HM: Ah, interesting – I’d wondered if the atmosphere at the Games Group had been laid back and relaxed. I can see how that shift would have been problematic.

Initially, very laid back. No deadlines. Just a directive to learn how to create awesome games.

This shift also caused us to have to hire new people. For example, Steve Arnold became the new general manager of the group because of his track record of completing dozens of titles as the head of a group within Atari. And Peter Langston, who was much more research-oriented, ended up choosing to leave a while later. That was painful for all of us. Steve was a great match for our new production-oriented mode, but we were all really sad to see Peter leave. It made it clear that the first era was over.

Star Wars, No Thanks

HM: It’s interesting that the group started using people who were not seasoned game developers. As a result it felt like your team had torn up some kind of game dev rulebook and worked from scratch. Do you think any of Lucasfilm Games’ initial success can be attributed to “reaching outside the box” in this way?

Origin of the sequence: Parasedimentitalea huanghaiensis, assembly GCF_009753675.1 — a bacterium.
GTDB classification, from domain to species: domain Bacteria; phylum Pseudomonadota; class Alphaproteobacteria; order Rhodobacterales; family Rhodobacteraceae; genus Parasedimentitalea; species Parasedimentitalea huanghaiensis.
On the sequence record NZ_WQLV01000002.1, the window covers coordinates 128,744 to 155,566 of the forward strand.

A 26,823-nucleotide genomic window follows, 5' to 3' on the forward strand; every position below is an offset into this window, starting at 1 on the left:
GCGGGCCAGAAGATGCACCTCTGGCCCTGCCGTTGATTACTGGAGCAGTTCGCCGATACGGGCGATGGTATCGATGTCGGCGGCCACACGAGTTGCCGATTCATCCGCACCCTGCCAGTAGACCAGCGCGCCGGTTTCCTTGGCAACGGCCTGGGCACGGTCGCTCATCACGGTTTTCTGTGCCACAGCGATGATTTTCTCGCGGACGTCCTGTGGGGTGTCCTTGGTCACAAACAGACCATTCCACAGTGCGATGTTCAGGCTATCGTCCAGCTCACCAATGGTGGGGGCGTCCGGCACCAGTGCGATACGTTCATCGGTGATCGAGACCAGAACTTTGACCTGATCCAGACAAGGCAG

Yes, definitely. We all had some experience in computer games, just not with a typical large company, like Atari.

Peter was well-known for his PSL games tape, a bunch of games that worked on UNIX systems that were often available on University minicomputers. Dave Levine had created games on the PLATO platform in Chicago. I had just completed a book on Computer Animation (Computer Animation Primer) that focused on the Atari 800, and had been reviewing and converting games to various microcomputer platforms for 5 years.

So we were all very interested in games and creating them but we hadn’t been indoctrinated by the “right way” to create them by being a part of a large established game company.

Peter thought that maybe the way to go was to first simulate the games on high-end computers. He created an early version of Rescue on Fractalus! on an Evans and Sutherland vector graphics computer. It let us try out a few concepts before trying them on the Atari.

His hopes were to be able to make a version of the game on a VAX microcomputer, then push a button and have it automatically compiled for the target platform. We soon realized that this wasn’t going to be possible with the 8-bit micros at the time, where you had to coax every ounce of speed out of them through tight assembly language coding.

HM: Yes, back then it was absolutely vital to program like that, sometimes at the expense of neat, structured code. And especially with something as processor intensive as Rescue must have been.